Washington (CNN) - As the four remaining Republican presidential candidates battle for delegates in Tuesday night's primaries, the man they hope to unseat in November – President Barack Obama – will quietly clinch his party's nomination for a second term as the polls close in Maryland and the District of Columbia at 8:00 p.m.
Like his Republican counterparts, President Obama has been competing in primaries and caucuses this year and picking up delegates along the way. Unlike the Republicans, Obama faces no serious opposition in his quest for renomination.
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According to CNN's delegate estimate, the president has 2,735 of the 2,778 delegates needed to secure his party's nod. He is expected to win most or all of the 119 delegates at stake in Maryland and D.C., as well as the 100 delegates at stake in Wisconsin later in the evening.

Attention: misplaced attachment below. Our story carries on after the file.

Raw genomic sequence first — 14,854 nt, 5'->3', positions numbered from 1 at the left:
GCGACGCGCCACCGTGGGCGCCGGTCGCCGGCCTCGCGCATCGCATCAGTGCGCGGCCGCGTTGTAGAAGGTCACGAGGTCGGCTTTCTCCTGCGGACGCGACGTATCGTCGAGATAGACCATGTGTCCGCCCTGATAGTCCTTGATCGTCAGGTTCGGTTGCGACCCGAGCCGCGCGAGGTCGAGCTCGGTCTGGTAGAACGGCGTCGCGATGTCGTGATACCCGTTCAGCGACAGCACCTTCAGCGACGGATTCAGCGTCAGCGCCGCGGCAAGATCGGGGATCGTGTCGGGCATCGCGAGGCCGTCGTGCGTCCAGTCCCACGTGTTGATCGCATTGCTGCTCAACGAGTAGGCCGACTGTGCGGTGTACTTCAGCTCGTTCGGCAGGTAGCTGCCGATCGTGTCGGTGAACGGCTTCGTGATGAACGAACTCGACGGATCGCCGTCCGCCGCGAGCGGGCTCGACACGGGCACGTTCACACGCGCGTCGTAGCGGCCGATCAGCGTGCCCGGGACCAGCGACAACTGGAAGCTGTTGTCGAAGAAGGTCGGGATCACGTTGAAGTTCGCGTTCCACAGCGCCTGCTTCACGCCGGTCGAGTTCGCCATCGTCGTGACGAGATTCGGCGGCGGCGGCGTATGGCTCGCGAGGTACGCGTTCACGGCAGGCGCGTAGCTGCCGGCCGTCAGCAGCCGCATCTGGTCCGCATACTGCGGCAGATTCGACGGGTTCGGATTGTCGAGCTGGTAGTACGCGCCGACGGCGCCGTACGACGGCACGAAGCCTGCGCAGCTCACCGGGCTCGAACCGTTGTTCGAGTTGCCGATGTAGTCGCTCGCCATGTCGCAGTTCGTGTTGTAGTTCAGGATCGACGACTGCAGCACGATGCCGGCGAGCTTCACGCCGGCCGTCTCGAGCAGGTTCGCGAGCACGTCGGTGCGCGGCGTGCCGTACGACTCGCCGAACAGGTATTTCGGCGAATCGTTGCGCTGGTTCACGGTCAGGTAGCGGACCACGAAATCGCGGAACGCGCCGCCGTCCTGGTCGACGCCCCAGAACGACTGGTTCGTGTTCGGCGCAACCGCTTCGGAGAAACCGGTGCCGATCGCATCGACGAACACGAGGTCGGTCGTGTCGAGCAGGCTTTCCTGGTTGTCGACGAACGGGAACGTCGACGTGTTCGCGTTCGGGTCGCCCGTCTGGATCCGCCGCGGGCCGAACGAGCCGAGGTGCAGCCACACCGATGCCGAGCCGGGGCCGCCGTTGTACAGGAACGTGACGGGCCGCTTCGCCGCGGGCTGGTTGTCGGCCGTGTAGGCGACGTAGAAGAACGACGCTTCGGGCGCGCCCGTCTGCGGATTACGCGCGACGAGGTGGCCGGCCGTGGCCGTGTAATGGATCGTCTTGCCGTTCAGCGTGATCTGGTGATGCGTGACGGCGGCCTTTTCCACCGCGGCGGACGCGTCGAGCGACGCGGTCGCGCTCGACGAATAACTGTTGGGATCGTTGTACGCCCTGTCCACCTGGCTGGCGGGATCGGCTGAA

The milestone comes just shy of the one year anniversary of the president's re-election announcement on April 4, 2011. The last incumbent president running for re-election, Republican George W. Bush, clinched the 2004 GOP nomination on March 9 in a nomination season that was more heavily front-loaded than in 2012.
On the Republican side, Mitt Romney is expected to reach a campaign milestone of his own. If he wins just one delegate in any of Tuesday's contests, he will reach the half-way mark in the GOP race for delegates. The former Massachusetts governor currently has 571 of the 1,144 delegates needed to win the Republican nomination.
- CNN's Adam Levy and Dan Merica contributed to this report.